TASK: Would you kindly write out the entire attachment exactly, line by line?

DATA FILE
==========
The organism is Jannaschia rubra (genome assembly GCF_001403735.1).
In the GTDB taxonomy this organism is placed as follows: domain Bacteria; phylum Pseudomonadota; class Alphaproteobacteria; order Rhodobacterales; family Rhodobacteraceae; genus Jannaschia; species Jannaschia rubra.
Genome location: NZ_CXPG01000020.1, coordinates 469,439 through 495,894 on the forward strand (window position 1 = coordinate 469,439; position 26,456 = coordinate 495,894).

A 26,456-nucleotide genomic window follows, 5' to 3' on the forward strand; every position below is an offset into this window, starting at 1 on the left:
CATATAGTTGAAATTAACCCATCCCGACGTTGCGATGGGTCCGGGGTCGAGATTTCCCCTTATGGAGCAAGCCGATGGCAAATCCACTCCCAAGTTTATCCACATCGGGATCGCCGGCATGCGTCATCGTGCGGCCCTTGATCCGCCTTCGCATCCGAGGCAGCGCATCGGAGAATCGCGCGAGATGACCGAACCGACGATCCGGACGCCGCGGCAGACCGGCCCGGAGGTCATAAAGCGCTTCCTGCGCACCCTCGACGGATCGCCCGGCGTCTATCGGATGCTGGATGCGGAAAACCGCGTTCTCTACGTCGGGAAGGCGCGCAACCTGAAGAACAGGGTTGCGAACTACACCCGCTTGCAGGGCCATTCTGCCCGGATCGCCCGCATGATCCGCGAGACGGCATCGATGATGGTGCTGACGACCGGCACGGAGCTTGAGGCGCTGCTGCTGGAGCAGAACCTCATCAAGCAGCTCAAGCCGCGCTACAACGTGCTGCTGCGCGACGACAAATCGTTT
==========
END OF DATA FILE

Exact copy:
The organism is Jannaschia rubra (genome assembly GCF_001403735.1).
In the GTDB taxonomy this organism is placed as follows: domain Bacteria; phylum Pseudomonadota; class Alphaproteobacteria; order Rhodobacterales; family Rhodobacteraceae; genus Jannaschia; species Jannaschia rubra.
Genome location: NZ_CXPG01000020.1, coordinates 469,439 through 495,894 on the forward strand (window position 1 = coordinate 469,439; position 26,456 = coordinate 495,894).

A 26,456-nucleotide genomic window follows, 5' to 3' on the forward strand; every position below is an offset into this window, starting at 1 on the left:
CATATAGTTGAAATTAACCCATCCCGACGTTGCGATGGGTCCGGGGTCGAGATTTCCCCTTATGGAGCAAGCCGATGGCAAATCCACTCCCAAGTTTATCCACATCGGGATCGCCGGCATGCGTCATCGTGCGGCCCTTGATCCGCCTTCGCATCCGAGGCAGCGCATCGGAGAATCGCGCGAGATGACCGAACCGACGATCCGGACGCCGCGGCAGACCGGCCCGGAGGTCATAAAGCGCTTCCTGCGCACCCTCGACGGATCGCCCGGCGTCTATCGGATGCTGGATGCGGAAAACCGCGTTCTCTACGTCGGGAAGGCGCGCAACCTGAAGAACAGGGTTGCGAACTACACCCGCTTGCAGGGCCATTCTGCCCGGATCGCCCGCATGATCCGCGAGACGGCATCGATGATGGTGCTGACGACCGGCACGGAGCTTGAGGCGCTGCTGCTGGAGCAGAACCTCATCAAGCAGCTCAAGCCGCGCTACAACGTGCTGCTGCGCGACGACAAATCGTTT